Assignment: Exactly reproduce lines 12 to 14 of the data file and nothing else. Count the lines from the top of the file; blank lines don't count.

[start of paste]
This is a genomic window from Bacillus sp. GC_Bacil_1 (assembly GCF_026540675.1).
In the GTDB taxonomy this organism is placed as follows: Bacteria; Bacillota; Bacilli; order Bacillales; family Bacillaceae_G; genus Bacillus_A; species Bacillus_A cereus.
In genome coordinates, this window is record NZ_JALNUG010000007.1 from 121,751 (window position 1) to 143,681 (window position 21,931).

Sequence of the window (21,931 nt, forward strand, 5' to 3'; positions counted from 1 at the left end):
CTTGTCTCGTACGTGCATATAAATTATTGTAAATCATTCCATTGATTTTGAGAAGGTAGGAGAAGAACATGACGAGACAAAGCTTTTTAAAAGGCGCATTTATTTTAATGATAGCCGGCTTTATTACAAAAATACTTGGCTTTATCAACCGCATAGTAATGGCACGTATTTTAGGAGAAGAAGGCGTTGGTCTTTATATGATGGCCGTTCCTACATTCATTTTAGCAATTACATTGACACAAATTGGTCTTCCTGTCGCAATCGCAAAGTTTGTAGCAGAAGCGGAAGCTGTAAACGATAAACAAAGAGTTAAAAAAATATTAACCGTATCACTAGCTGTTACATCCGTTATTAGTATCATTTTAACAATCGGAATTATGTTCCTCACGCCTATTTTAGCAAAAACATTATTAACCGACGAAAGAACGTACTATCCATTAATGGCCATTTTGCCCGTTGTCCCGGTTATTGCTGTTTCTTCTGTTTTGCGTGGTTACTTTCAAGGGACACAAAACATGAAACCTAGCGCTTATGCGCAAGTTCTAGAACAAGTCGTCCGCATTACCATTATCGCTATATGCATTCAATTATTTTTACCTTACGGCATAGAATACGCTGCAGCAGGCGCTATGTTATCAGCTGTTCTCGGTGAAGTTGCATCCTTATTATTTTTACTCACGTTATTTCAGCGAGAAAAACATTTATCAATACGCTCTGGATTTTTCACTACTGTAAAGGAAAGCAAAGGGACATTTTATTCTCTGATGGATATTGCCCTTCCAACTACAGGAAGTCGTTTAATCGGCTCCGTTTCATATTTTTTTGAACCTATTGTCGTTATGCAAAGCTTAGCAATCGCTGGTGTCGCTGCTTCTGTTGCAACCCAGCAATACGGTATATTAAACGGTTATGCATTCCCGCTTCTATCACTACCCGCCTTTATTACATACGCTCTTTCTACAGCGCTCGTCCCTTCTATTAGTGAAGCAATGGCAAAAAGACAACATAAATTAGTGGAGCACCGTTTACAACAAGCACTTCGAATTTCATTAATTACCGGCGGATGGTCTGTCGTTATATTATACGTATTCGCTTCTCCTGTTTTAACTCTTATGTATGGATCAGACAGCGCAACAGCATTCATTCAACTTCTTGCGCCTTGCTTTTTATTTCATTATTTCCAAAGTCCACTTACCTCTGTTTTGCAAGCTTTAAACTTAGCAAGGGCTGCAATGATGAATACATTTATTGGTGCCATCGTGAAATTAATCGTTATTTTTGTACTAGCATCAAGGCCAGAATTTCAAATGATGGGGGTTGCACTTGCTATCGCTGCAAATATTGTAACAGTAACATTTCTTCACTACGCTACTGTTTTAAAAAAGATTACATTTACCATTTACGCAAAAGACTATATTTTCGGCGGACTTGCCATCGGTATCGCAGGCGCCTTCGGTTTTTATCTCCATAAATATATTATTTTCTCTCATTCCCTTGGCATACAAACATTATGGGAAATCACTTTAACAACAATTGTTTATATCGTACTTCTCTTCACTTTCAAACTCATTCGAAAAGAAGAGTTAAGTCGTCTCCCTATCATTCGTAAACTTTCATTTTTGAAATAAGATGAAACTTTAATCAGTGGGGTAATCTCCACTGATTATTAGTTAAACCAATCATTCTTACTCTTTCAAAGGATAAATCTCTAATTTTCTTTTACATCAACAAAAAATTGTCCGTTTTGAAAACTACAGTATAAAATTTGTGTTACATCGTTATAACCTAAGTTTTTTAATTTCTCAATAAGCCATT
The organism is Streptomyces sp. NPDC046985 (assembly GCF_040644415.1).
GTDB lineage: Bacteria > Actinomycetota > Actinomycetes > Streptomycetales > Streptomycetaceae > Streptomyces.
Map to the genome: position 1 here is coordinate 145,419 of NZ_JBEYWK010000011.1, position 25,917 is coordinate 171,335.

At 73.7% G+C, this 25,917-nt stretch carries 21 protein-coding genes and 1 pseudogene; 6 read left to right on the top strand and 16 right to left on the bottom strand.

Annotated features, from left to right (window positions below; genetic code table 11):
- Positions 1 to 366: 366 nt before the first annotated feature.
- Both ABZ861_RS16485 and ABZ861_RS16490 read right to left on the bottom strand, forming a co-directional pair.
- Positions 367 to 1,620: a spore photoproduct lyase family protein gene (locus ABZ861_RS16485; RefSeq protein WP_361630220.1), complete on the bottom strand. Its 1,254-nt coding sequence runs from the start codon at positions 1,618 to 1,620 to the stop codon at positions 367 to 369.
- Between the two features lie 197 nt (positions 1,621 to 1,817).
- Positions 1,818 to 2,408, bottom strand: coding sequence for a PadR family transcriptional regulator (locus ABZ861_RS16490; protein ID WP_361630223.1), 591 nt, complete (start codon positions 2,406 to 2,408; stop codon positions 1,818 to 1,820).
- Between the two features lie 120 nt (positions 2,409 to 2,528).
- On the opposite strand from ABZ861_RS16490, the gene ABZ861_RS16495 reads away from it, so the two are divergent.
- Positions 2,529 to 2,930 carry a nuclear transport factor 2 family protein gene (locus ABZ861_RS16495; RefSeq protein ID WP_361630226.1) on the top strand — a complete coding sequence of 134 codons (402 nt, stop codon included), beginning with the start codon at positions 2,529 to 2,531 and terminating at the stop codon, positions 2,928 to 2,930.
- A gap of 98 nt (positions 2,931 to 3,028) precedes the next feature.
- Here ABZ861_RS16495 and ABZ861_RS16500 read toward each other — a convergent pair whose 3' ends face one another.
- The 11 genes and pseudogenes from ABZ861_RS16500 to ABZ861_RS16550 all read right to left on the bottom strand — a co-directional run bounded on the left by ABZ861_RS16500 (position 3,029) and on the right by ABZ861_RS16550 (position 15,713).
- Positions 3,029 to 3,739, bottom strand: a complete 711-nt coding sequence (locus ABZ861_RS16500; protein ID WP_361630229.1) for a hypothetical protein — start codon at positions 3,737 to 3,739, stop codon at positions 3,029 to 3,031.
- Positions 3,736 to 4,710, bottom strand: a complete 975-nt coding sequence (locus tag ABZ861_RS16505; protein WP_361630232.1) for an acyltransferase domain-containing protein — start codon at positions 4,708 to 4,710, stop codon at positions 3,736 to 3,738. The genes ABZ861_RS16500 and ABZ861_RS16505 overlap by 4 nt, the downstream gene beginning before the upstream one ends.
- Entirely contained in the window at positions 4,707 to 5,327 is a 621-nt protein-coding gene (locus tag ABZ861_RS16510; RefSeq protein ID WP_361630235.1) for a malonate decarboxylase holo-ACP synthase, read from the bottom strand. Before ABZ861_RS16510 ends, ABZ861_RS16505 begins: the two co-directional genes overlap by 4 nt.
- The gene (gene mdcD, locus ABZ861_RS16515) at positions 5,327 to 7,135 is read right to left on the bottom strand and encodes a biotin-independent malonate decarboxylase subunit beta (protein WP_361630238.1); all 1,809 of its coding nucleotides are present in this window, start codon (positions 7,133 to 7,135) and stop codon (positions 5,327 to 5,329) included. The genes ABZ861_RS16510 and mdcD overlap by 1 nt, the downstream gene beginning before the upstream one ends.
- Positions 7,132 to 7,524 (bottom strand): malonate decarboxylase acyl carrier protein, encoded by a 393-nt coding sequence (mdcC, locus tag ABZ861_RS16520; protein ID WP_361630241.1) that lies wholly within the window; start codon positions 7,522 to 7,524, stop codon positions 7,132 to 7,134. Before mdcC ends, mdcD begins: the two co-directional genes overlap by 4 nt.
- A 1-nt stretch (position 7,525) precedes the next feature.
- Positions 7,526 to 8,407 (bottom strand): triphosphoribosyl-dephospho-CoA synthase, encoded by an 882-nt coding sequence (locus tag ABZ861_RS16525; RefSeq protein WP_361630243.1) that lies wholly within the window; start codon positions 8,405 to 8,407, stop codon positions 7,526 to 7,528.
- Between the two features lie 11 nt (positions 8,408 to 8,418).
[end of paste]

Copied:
- Both ABZ861_RS16485 and ABZ861_RS16490 read right to left on the bottom strand, forming a co-directional pair.
- Positions 367 to 1,620: a spore photoproduct lyase family protein gene (locus ABZ861_RS16485; RefSeq protein WP_361630220.1), complete on the bottom strand. Its 1,254-nt coding sequence runs from the start codon at positions 1,618 to 1,620 to the stop codon at positions 367 to 369.
- Between the two features lie 197 nt (positions 1,621 to 1,817).